• Homemaker: Direct and practical assistance consisting of household tasks and related activities. Homemaker services help the individual remain in a clean, safe, and healthy home environment. Homemaker services are provided when the individual is unable to meet these needs or when an informal caregiver is unable to meet these needs for the individual.
     
  • Nutritional supplements: Liquid supplements, such as Boost or Ensure, to maintain an individual’s health in order to remain in the community
     
  • Personal emergency response system (PERS): An electronic device that enables certain individuals at high risk of institutionalization to secure help in an emergency. The individual may also wear a portable help button to allow for mobility. The system is connected to the person’s telephone and programmed to signal a response center once a “help” button is activated. The response center is staffed 24 hours a day, seven days per week by trained professionals. 
     
  • Pest control: Designed to prevent, suppress, or eradicate anything that competes with humans for food and water, injures humans, spreads disease to humans, or annoys humans, and is causing or is expected to cause more harm than is reasonable to accept. Pests include insects such as roaches, mosquitoes, and fleas; insect-like organisms, such as mites and ticks; and vertebrates, such as rats and mice.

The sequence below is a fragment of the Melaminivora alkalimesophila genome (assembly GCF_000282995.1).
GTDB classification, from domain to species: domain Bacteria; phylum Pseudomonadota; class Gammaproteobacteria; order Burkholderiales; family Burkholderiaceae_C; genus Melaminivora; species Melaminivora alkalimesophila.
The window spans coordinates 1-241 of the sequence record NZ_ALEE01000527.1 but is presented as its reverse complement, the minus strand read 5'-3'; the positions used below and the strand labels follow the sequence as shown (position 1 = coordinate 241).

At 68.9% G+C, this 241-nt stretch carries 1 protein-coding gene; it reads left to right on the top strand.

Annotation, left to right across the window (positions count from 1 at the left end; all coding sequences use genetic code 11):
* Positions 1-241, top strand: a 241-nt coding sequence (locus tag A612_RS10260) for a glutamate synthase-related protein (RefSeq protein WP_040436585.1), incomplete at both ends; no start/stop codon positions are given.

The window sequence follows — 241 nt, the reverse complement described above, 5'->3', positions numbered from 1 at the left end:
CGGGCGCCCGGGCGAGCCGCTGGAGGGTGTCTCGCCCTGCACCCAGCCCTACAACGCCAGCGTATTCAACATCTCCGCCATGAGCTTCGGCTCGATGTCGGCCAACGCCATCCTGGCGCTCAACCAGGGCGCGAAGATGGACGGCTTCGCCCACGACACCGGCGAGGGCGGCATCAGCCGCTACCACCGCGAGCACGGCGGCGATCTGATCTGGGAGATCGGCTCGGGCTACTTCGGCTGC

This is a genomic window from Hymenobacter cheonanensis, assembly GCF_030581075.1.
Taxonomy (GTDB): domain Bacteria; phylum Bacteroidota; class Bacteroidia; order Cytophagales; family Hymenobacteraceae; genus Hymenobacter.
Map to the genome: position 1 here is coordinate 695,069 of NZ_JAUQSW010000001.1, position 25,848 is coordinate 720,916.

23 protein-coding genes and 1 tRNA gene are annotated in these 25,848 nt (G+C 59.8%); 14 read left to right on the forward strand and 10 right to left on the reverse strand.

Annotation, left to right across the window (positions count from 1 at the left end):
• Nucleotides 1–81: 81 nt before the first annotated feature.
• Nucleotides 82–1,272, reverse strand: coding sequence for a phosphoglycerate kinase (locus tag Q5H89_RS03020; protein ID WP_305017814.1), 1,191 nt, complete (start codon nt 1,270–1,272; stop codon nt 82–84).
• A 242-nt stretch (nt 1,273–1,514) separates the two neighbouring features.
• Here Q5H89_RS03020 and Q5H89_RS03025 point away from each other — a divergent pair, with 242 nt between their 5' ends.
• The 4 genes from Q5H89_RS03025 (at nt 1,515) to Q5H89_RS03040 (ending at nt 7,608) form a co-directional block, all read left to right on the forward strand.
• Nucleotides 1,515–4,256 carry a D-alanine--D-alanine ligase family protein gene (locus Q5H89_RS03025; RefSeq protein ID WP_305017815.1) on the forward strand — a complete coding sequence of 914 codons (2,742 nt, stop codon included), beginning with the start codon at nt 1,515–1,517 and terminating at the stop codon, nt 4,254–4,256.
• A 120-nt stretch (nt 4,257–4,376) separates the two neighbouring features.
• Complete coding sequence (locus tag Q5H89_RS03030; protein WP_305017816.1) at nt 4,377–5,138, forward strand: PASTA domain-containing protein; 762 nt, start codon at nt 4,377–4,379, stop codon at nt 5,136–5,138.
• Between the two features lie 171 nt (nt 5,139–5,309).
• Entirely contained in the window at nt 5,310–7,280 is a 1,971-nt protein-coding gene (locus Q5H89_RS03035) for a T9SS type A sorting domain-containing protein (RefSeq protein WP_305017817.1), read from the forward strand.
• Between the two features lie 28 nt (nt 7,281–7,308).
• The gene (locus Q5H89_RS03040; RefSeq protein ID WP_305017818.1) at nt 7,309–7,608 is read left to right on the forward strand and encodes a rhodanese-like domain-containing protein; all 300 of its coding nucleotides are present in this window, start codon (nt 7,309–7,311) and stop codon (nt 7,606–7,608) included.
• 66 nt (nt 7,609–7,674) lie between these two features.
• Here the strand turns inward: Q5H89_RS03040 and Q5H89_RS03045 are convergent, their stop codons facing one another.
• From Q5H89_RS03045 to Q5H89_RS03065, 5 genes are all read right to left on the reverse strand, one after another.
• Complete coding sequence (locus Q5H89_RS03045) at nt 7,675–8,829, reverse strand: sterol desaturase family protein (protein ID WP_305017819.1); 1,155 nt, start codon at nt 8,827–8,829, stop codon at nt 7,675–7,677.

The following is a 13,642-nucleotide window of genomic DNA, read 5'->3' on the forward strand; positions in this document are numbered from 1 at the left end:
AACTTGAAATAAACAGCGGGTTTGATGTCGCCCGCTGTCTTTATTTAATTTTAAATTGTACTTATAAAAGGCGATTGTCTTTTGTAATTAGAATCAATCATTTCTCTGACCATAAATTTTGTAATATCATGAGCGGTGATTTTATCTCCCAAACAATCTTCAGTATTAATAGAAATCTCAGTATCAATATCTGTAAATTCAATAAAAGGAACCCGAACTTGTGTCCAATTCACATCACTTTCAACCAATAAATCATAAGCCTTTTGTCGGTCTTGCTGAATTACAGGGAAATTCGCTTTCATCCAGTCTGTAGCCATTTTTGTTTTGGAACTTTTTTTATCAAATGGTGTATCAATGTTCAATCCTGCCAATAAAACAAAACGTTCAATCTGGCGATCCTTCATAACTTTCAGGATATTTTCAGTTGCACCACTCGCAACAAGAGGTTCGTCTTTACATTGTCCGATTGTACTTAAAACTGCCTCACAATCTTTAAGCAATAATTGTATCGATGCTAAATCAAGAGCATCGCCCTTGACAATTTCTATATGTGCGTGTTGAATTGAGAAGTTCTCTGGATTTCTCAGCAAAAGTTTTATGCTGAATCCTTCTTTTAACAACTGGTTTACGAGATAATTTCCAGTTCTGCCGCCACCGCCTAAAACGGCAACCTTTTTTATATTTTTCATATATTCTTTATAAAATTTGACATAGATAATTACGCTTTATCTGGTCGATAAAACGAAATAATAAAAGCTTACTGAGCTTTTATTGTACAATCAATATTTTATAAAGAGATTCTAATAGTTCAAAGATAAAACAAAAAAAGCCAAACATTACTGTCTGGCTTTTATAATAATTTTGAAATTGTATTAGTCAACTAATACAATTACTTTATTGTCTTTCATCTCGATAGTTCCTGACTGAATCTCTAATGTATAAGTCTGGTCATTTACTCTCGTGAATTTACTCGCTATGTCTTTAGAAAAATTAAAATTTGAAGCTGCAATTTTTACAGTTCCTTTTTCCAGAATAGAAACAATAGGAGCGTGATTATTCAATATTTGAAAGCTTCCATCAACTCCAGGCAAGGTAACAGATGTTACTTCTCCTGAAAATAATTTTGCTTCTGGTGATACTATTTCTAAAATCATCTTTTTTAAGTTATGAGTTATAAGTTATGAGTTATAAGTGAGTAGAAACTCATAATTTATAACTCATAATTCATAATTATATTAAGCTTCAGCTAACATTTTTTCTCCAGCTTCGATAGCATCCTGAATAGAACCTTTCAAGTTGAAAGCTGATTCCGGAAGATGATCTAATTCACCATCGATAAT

• Respite: Services that are provided temporarily or periodically in the absence of the usual caregiver.
     
  • Specialized medical equipment and supplies: Medically prescribed items required by the individual’s service plan, which are necessary to assure the health, welfare, and safety of the individual; which enable the individual to function with greater independence in the home; and without which the individual would require institutionalization.
     
  • Structured-day program: Assistance with acquisition; retention; or improvement in self-help, socialization, and adaptive skills that takes place in a nonresidential setting, separate from the home in which the individual resides. 
     
  • Transportation: Non Medical Transportation services are services offered to enable individuals served under the waiver to gain access to waiver and other community services, activities, and resources, specified by the service plan. 
     
  • Vehicle modification: The addition of adaptive equipment or structural changes to a motor vehicle that permit an individual with a disability to safely transport in a motor vehicle. Vehicle modifications, as specified in the service plan, may be authorized when necessary to increase an individual’s ability to function in a home and community-based setting and to ensure accessibility of the individual with mobility impairments. 

What is the Traumatic Brain Injury Waiver (TBI)?

The TBI Waiver provides home and community-based services to individuals who, but for the provision of such services, would require institutional care.